In an April 2018 webinar, the Freedom to Read Foundation asked the question: Do information consumers have the right to be misinformed? Fake news is nuanced, prolific, sometimes malicious, often automated, and has the added complications of emotion, privacy, and ethics. And unfortunately, fake news and its foundational components of misinformation and disinformation (mis/dis), aren’t quickly fixed by learning a few information literacy strategies or media literacy concepts. People are inclined to believe what they want to believe despite training, awareness of critical thinking, and acknowledgement of widely held “objective facts.” Are they less intelligent or information poor because they choose to exist in their own information worlds and privilege their own confirmation biases?
Individuals have the right to seek, avoid, and use information for themselves as they see fit, regardless of whether or not others deem their information deficient, insufficient, or even false. However, this is a very black and white perspective on a much more complex and nuanced moral issue. Even if it is to their detriment, people ultimately do have the right to be misinformed, choosing the information they will and won’t accept. But information professionals should still be compelled to instruct patrons on the importance of seeking, finding, and using quality information and sources.
In the field of non‐polymeric basic chemicals generic structures play an important role. Searching generically for compound classes is essential since in addition to novelty…
In the field of non‐polymeric basic chemicals generic structures play an important role. Searching generically for compound classes is essential since in addition to novelty searches we are very often confronted with questions pertaining to the infringement or validity of patents. Searching generically has hitherto been possible with Derwent's Chemical Code or IDC's Gremas System, both of which employ fragment codes. With the release of Derwent's Markush DARC the first topological system became available; the second, CAS's Markush System, should become available in the near future. The systems available to the public are briefly reviewed. Comparison searches have been carried out to examine their efficiency — complete recall and high precision were the criteria applied. From the problems encountered, it was concluded that improvements could be made which might well increase the users' benefit/effort ratio in the respective topological systems.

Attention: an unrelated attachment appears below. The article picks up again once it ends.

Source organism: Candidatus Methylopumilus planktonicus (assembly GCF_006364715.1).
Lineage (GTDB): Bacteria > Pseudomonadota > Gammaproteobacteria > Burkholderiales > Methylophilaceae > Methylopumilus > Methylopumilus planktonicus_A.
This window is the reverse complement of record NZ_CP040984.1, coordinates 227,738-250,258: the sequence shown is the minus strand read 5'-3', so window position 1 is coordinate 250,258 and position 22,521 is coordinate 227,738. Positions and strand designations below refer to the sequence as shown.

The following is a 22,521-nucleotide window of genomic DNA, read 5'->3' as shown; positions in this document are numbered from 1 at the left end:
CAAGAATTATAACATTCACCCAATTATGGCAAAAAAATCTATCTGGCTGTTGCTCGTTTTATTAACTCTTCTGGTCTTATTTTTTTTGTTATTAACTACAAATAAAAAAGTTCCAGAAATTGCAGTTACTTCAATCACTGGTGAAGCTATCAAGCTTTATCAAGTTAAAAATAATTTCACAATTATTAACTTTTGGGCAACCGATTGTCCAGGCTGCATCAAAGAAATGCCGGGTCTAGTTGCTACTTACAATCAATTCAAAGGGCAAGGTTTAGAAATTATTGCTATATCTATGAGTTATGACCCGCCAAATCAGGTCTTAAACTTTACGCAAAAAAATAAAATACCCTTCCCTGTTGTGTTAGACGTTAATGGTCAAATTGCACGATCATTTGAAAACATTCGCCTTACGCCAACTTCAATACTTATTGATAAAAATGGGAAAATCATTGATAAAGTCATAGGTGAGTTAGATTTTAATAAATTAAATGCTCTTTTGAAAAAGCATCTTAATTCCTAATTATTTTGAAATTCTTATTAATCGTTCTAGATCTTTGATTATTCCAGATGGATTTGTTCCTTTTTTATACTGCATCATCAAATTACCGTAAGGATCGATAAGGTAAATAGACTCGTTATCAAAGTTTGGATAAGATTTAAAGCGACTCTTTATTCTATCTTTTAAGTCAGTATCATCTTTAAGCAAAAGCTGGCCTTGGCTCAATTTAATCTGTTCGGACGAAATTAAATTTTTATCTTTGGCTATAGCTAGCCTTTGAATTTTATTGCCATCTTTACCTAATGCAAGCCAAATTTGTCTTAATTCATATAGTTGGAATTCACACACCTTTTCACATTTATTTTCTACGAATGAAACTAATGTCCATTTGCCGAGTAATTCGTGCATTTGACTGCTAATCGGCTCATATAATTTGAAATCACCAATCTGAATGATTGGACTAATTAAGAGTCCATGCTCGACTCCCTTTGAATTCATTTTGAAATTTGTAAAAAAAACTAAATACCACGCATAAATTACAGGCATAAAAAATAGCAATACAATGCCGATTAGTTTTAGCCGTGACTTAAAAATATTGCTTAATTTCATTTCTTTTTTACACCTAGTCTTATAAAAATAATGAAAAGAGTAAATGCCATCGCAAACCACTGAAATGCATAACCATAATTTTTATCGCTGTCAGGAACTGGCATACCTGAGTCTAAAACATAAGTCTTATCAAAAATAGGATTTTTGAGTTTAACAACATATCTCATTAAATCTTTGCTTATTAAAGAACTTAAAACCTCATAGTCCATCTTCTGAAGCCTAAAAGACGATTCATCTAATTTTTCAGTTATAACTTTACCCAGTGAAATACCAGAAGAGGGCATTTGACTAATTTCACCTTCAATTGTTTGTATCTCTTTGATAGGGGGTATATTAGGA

This is a troubled age for democracy, but the nature of that trouble and why it is a problem for democracy is an open question, not easy to answer. Widespread wishing for…
This is a troubled age for democracy, but the nature of that trouble and why it is a problem for democracy is an open question, not easy to answer. Widespread wishing for responsible leaders who respect democratic norms and pursue policies to benefit people and protect the vulnerable don’t help much. The issue goes well beyond library contexts, but it is important that those in libraries think through our role in democracy as well. Micro-targeting library-centric problems won’t be effective and don’t address the key issue of this volume. The author can only address the future if we recover an understanding of the present by building up an understanding of actually-existing democracy: (1) the scope must be narrowed to accomplish the task; (2) the characteristics of the retreat from democracy should be established; (3) core working assumptions and values – what libraries are about in this context – must be established; (4) actually-existing democracy should then be characterized; (5) the role of libraries in actually-existing democracy is then explored; (6) the source and character of the threat that is driving the retreat from democracy and cutting away at the core of library assumptions and values is analyzed; (7) the chapter concludes by forming a basis of supporting libraries by unpacking their contribution to building and rebuilding democratic culture: libraries are simultaneously less and more important than is understood.